So your concrete driveway is crumbling to stone. Can you fix it and how do you avoid this in the future?
Each crumbling driveway is a special case and the size of the damaged area of your concrete driveway will depend if you can fix it or not.
I have listed the 3 most common cases of crumbling driveways and the possible solutions to fix this problem.
Case 1 (Pitting):
You are seeing crumbling in one or two specific areas on your driveway no bigger than 1×1 foot squares. This is very limited damage and can be common amongst concrete driveways.
This is also called “pitting” where the rocks in the concrete have popped out and the surface looks like it has pits missing from it. This is very common and does not affect the integrity or the strength of concrete.
Most of the time pitting comes from salt sitting on your driveway for an extended period of time. Salt acts like a flesh eating disease for concrete. If you live in a cold weather climate where the city uses salt to melt snow on the roads, your car is picking up and holding onto the salt under the car and in the wheel wells.
Then you park your car in your driveway and the salt/salty water drips in one spot and sits, burning away at the surface of your concrete driveway. After some time, on an unprotected driveway, this chemical reaction will cause the cement to wear away and the rocks to dissolve and pit.
Leaving you with spots of crumbling concrete known, again, as Pitting.
Solution: If the pitting is small and in limited areas, there is one solution that will help prevent pitting from spreading and happening in other locations.
I suggest giving your driveway a nice deep clean with a power washer to get any salt, oils, and dust residue off and out of your driveway.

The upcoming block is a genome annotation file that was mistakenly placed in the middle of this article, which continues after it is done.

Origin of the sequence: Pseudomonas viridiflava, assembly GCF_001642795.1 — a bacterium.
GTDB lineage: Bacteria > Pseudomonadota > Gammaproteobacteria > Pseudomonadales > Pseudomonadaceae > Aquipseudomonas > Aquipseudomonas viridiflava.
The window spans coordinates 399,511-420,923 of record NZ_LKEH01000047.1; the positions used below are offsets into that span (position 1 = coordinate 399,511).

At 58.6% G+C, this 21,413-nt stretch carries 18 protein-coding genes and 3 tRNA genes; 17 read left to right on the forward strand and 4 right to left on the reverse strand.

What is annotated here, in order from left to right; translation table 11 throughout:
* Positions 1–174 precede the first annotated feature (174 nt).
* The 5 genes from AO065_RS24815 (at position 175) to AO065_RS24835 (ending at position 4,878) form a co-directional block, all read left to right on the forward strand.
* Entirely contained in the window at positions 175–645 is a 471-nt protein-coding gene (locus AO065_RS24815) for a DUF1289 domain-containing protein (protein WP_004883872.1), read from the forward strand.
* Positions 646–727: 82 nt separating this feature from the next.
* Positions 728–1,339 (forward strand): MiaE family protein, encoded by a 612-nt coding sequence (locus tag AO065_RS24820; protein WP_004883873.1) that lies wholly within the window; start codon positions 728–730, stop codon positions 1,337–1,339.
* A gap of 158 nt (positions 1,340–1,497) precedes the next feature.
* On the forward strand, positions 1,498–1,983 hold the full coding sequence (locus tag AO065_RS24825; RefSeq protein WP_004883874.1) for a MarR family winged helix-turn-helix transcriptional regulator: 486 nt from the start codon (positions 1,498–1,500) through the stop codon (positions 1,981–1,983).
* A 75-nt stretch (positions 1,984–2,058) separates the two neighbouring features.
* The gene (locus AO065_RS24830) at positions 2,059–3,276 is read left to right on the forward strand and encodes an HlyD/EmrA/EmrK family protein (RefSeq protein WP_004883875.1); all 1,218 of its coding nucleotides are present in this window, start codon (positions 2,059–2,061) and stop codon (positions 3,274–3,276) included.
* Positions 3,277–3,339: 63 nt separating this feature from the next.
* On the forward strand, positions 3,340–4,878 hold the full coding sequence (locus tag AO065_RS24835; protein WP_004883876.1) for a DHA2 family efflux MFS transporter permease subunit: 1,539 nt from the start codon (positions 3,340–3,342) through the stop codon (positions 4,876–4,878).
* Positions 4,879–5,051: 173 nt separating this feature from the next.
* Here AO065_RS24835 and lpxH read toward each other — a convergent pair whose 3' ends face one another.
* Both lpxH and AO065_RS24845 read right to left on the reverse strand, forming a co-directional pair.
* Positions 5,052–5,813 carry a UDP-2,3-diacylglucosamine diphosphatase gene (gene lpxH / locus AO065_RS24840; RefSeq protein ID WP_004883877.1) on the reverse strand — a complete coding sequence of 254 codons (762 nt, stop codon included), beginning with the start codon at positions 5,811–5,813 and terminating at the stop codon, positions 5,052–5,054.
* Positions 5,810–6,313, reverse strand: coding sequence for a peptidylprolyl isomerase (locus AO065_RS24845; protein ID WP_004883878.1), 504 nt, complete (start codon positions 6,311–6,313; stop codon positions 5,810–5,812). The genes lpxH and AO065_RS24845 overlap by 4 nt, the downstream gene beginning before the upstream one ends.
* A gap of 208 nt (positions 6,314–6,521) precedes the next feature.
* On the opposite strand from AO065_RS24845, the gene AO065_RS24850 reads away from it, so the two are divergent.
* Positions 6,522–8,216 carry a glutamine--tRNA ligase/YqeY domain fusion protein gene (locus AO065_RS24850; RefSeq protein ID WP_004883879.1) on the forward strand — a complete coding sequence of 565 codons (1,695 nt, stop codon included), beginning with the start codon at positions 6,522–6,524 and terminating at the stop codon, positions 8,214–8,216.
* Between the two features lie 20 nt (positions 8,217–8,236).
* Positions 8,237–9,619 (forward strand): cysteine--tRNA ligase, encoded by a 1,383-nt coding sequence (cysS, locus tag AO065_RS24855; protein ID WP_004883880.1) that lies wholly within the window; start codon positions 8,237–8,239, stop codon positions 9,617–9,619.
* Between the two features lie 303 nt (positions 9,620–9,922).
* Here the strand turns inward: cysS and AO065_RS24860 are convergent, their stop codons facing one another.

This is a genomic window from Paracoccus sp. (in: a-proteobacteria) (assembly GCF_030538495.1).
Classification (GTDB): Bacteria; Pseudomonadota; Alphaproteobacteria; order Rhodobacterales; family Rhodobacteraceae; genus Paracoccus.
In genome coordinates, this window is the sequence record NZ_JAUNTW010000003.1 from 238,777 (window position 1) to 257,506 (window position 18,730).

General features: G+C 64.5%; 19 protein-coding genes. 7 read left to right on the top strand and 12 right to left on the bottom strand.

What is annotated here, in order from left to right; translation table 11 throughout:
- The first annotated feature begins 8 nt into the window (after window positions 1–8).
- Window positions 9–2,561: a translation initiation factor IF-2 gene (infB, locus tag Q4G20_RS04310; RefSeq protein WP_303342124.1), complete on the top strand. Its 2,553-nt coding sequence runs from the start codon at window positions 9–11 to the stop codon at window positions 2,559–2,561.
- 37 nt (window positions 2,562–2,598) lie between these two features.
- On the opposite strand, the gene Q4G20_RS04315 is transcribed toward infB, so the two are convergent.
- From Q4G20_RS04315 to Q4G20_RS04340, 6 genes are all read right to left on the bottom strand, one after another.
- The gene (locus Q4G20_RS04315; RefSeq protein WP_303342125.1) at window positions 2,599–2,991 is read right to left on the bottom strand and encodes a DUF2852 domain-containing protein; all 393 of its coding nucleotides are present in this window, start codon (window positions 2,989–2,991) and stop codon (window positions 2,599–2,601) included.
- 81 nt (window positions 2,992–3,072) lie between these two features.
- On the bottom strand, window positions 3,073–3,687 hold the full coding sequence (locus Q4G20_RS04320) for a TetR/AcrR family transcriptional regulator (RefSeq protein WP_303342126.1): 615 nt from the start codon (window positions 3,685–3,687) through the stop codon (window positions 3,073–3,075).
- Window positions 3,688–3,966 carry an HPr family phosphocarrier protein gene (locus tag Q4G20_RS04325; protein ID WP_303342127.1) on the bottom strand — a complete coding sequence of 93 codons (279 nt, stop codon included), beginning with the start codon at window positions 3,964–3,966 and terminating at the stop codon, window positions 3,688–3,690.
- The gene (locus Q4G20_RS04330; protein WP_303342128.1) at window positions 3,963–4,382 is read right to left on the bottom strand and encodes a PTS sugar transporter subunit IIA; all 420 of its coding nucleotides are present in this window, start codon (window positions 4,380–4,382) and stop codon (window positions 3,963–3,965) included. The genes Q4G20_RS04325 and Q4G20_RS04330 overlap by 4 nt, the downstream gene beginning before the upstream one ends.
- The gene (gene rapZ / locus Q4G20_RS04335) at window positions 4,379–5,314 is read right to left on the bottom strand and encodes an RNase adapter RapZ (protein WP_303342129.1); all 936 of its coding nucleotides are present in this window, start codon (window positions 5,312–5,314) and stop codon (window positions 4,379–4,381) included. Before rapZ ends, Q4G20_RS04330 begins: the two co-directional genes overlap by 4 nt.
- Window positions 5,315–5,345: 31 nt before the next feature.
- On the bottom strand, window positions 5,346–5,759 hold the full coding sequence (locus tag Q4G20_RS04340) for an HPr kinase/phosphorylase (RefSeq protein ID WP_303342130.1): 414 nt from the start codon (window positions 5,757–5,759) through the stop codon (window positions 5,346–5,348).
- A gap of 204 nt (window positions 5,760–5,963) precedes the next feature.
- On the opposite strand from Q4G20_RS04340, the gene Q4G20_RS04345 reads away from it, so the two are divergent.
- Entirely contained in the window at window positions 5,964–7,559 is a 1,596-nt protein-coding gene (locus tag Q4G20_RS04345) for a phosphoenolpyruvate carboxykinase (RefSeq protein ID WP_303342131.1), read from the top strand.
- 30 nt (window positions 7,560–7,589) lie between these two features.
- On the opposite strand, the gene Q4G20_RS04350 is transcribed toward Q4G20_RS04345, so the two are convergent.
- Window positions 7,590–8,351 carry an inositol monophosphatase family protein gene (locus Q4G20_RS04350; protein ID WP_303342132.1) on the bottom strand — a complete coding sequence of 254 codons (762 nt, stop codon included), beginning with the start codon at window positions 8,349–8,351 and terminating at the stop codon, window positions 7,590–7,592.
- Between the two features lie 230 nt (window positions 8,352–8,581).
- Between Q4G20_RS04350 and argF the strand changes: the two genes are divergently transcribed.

PRO TIP: Power washing your driveway is great common practice even without any damage present. Like anything well maintained and taken care of, a clean concrete driveway will last longer and continue to provide a strong finished surface.
After your concrete driveway is as clean as it can get, let it dry over a couple of hours and then apply a Penetrating Salt Guard Sealer to the entirety of your driveway. You will know your driveway is dry when the color becomes lighter again and the shimmer from the water no longer exists.
To apply the penetrating sealer (I prefer SaltGuard) you will need a 5 gallon aluminum spray can. Spray the sealer in a circular motion hovering at least 3 feet over the concrete for a nice even spread. Since this is a Penetrating sealer you will not see a drastic difference on the surface of the concrete if any at all.
Your small area of crumbling will remain damaged however it should not grow and the sealer should protect the rest of your driveway from Pitting. I would also suggest washing your driveway at least once and year and reapplying the penetrating sealer every 2 years.
Case 2 (Small and Fixable):
You have a sizable damage area where you are almost down to stone. This will look like a bunch of cases of pitting all bunched together.
The crumbling is not covering your entire driveway but it is a big enough area to be removed and replaced with bags of concrete if needed. Usually no bigger than 50 square feet (7×7).
This type of damage may be caused by a bad batch of concrete where potential chemicals were added, or the concrete had too much water added when poured. The crumbling can also be caused from extreme exposure to outside chemicals like salt or acids. Or plain and simply, you could just have a really old driveway where natural wear and tear have finally won their fight.
Solution: Cut around the affected area and remove the crumbling concrete. This will limit your expense of fixing the entire driveway and slow the spread of the affected area.
You will need a concrete saw, hammer drill, rebar dowels, sledge hammer or jack hammer, bags of concrete, water, straight edge (for grading), and finishing tools like a float, edge, trowel, and finishing broom.
After carefully removing the concrete as to not damage the unaffected areas, you will want to drill into the sides of the existing concrete and pound rebar dowels as to tie the new concrete into the existing driveway.